What's Allowed to Count as Citizenship Education?

Posted in: New Publications

The DfE's School Research News reports today on two school citizenship reports.  The first is  Citizenship Education in England 2001-2010: young people’s practices and prospects for the future: the eighth and final report from the Citizenship Education Longitudinal Study. The other is  Young People’s Civic Attitudes and Practices: England’s outcomes from the IEA International Civic and Citizenship Education Study. Both emanate from the NFER.

What strikes me (on a first skim) about both reports is how limited what is to allowed to count as citizenship seems to be.   Take these quotes:
Signing petitions and electing student/ school council members were the most common forms of political participation.
Fund-raising for charities and good causes were the most commonly-reported activity, although, as they got older, there was also a notable increase in the proportions that helped in their local community.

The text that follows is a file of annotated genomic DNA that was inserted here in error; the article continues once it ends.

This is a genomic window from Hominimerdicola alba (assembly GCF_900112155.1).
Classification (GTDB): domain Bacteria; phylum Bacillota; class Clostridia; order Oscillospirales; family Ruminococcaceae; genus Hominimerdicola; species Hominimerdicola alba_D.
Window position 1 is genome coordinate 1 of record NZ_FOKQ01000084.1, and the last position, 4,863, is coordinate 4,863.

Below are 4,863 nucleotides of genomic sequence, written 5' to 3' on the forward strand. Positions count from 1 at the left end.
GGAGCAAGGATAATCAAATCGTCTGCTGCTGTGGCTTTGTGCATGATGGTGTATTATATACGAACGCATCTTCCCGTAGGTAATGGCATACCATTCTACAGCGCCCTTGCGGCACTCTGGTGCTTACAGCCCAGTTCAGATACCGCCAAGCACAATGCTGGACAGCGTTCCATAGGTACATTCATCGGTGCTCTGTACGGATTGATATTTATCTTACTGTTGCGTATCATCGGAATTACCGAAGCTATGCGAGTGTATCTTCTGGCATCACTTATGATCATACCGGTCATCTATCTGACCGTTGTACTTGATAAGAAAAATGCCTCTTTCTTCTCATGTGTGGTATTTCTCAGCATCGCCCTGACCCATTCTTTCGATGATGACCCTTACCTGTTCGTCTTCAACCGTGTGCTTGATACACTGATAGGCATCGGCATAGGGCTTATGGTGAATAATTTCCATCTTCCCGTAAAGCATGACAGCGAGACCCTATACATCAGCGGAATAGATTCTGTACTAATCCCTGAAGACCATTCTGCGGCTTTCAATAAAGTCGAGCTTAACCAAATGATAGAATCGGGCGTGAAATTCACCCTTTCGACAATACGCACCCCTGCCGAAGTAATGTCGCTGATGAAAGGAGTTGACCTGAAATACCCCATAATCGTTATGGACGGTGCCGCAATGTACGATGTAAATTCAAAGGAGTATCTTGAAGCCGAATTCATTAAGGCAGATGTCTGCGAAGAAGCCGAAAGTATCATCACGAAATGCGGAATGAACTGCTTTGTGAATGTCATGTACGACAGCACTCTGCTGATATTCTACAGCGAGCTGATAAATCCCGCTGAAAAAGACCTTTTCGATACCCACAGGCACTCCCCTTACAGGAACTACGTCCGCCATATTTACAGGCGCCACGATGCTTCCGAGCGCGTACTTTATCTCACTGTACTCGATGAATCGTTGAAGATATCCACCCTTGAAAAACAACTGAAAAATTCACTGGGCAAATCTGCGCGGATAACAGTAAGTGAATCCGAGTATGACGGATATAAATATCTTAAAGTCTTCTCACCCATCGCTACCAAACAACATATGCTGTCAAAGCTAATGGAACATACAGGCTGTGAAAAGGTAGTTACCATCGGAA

Intentions to vote became stronger as the cohort became older.
[Citizenship Education ... ]
And these:
Pupils in England had comparatively greater knowledge of topics such as civic participation, civic identity and civic society than of civic principles such as freedom, equity and social cohesion
Alongside pupils in other countries, pupils in England had a low level of interest in social and political issues.

Like other pupils across the globe, pupils in England were much more likely to participate within their schools than they were to take part in community activities.

[... Civic Attitudes ...]

Umm.  Lots of scope for development ...

Posted in: New Publications


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